This subproject is one of many research subprojects utilizing the resources provided by a Center grant funded by NIH/NCRR. Primary support for the subproject and the subproject's principal investigator may have been provided by other sources, including other NIH sources. The Total Cost listed for the subproject likely represents the estimated amount of Center infrastructure utilized by the subproject, not direct funding provided by the NCRR grant to the subproject or subproject staff. Use the Center for In Vivo Microscopy's 7T system to develop and test iMQC pulse sequences for use on a GE scanner. The research addresses fundamental limitations of MRI and MR spectroscopy (MRS) in vivo, enhancing their utility and enabling new clinical and preclinical applications. MRI and MRS have become very powerful clinical modalities, and applications continue to evolve. However, sensitivity is relatively low, so in most MRI studies, the signal arises mostly from water, and contrast arises primarily from parameters, which often only have indirect clinical relevance or correlation with metabolism and cell biochemistry. Most contrast agents have limited specificity, and usually need to be present in high concentration to affect the signal. Localized detection of other molecules (MRS) is hampered by low concentrations, by competition with the strong water peak, and (in many organs) by local susceptibility variations that broaden resonances and thus reduce selectivity. The research proposed here addresses these fundamental limitations using intermolecular multiple- quantum coherences (iMQCs), both by themselves and with long-lived hyperpolarized reagents. iMQCs correspond to simultaneous spin flips on separated molecules in solution (the separation is typically hundreds of microns). In the previous grant period, we developed methods that significantly strengthen iMQC signals, applications such as temperature imaging where iMQCs have clear advantages, novel contrast agents that amplify the signal from small lung metastases, and approaches that dramatically increase the lifetimes of specific hyperpolarized reagents. Just since October 2008, this work includes two published Science papers and a submitted PNAS paper. This renewal includes specific aims, which exploit these developments, with a focus on targeted clinical applications and localized spectroscopy. The common theme of these applications is high precision spectroscopy, enabled by the intrinsic ability of appropriate iMQC sequences to compensate for susceptibility variations and inhomogeneous broadening. This compensation can be achieved without throwing away chemical shift differences, and the intermolecular coherences can connect molecules which are not in immediate proximity. In organs or tissues with substantial heterogeneity (such as the breast) the line width reductions are dramatic.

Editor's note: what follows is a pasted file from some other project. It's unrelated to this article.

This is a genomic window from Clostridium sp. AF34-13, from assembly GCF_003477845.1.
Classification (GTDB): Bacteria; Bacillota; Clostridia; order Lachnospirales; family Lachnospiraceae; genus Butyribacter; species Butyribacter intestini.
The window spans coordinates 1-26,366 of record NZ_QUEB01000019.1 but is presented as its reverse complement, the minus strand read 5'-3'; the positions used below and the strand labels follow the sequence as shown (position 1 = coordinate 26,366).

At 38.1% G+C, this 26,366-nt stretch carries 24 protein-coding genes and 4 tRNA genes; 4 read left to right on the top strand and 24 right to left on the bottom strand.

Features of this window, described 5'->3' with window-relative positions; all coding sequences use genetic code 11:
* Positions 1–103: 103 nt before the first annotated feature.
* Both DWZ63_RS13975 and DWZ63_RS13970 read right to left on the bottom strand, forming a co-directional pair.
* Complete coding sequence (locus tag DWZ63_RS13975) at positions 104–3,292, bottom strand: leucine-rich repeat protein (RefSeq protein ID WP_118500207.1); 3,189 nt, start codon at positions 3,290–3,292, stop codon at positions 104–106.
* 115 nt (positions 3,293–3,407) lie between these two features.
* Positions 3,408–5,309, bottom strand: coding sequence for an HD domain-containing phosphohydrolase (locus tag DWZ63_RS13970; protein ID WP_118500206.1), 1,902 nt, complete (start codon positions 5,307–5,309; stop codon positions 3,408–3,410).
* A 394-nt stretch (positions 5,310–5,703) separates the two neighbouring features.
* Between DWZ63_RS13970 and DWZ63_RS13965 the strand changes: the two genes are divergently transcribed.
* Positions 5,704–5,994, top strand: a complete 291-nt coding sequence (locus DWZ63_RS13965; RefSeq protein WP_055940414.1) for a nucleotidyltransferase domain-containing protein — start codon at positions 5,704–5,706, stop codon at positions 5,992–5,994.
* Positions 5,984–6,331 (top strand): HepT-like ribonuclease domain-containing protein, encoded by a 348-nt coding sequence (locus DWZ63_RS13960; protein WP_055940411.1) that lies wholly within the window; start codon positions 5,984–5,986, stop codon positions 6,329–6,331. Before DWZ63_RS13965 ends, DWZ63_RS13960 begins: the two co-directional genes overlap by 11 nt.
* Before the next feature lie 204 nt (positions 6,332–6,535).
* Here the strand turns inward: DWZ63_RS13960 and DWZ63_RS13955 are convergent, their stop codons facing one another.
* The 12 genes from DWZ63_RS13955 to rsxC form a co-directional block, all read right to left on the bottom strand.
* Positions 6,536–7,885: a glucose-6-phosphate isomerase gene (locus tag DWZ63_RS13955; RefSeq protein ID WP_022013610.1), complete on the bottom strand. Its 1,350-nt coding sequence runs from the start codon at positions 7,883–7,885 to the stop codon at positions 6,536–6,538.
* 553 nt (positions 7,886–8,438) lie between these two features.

The specific aims exploit these characteristics to enable two clinically promising research directions (absolute temperature imaging in hyperthermic therapy and brown adipose tissue detection), to improve proton MRS in fatty tissue, and to enhance the utility of carbon hyperpolarized reagents by detecting sharp lines from water-carbon iMQCs. This work ranges from phantom studies to our participation in an ongoing human clinical trial, and includes innovative pulse sequence development as well as applications of existing sequences.

National Institute of Health (NIH)
National Center for Research Resources (NCRR)
Biotechnology Resource Grants (P41)
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Duke University
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